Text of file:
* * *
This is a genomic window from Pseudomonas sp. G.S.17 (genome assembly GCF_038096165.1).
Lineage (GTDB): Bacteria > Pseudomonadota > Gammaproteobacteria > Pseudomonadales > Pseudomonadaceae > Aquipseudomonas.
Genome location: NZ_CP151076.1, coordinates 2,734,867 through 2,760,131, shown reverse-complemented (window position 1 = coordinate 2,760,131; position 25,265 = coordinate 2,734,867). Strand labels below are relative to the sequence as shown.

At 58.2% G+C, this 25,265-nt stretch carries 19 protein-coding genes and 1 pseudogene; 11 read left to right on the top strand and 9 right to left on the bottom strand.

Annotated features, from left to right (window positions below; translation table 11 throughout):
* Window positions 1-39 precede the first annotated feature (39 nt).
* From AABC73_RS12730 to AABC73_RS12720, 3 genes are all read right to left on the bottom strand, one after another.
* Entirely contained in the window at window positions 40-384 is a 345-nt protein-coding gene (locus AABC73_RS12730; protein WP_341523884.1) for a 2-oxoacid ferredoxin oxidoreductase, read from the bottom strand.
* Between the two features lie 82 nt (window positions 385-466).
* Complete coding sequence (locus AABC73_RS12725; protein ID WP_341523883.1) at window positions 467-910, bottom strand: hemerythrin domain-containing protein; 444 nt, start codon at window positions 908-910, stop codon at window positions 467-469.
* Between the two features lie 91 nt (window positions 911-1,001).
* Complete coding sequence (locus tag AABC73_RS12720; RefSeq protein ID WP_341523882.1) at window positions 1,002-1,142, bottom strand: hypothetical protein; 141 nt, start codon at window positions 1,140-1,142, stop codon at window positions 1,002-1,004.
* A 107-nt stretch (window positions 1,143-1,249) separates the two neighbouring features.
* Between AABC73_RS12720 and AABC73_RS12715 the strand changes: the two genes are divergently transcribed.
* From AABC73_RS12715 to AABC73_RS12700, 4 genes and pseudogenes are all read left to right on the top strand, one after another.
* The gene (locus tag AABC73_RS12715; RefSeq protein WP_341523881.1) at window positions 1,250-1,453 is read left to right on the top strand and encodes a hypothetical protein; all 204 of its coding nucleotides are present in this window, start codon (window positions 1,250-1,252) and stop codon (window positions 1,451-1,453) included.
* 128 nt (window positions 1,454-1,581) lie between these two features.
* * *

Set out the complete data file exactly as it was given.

This is a genomic window from Pseudomonas sp. G.S.17 (genome assembly GCF_038096165.1).
Lineage (GTDB): Bacteria > Pseudomonadota > Gammaproteobacteria > Pseudomonadales > Pseudomonadaceae > Aquipseudomonas.
Genome location: NZ_CP151076.1, coordinates 2,734,867 through 2,760,131, shown reverse-complemented (window position 1 = coordinate 2,760,131; position 25,265 = coordinate 2,734,867). Strand labels below are relative to the sequence as shown.

At 58.2% G+C, this 25,265-nt stretch carries 19 protein-coding genes and 1 pseudogene; 11 read left to right on the top strand and 9 right to left on the bottom strand.

Annotated features, from left to right (window positions below; translation table 11 throughout):
* Window positions 1-39 precede the first annotated feature (39 nt).
* From AABC73_RS12730 to AABC73_RS12720, 3 genes are all read right to left on the bottom strand, one after another.
* Entirely contained in the window at window positions 40-384 is a 345-nt protein-coding gene (locus AABC73_RS12730; protein WP_341523884.1) for a 2-oxoacid ferredoxin oxidoreductase, read from the bottom strand.
* Between the two features lie 82 nt (window positions 385-466).
* Complete coding sequence (locus AABC73_RS12725; protein ID WP_341523883.1) at window positions 467-910, bottom strand: hemerythrin domain-containing protein; 444 nt, start codon at window positions 908-910, stop codon at window positions 467-469.
* Between the two features lie 91 nt (window positions 911-1,001).
* Complete coding sequence (locus tag AABC73_RS12720; RefSeq protein ID WP_341523882.1) at window positions 1,002-1,142, bottom strand: hypothetical protein; 141 nt, start codon at window positions 1,140-1,142, stop codon at window positions 1,002-1,004.
* A 107-nt stretch (window positions 1,143-1,249) separates the two neighbouring features.
* Between AABC73_RS12720 and AABC73_RS12715 the strand changes: the two genes are divergently transcribed.
* From AABC73_RS12715 to AABC73_RS12700, 4 genes and pseudogenes are all read left to right on the top strand, one after another.
* The gene (locus tag AABC73_RS12715; RefSeq protein WP_341523881.1) at window positions 1,250-1,453 is read left to right on the top strand and encodes a hypothetical protein; all 204 of its coding nucleotides are present in this window, start codon (window positions 1,250-1,252) and stop codon (window positions 1,451-1,453) included.
* 128 nt (window positions 1,454-1,581) lie between these two features.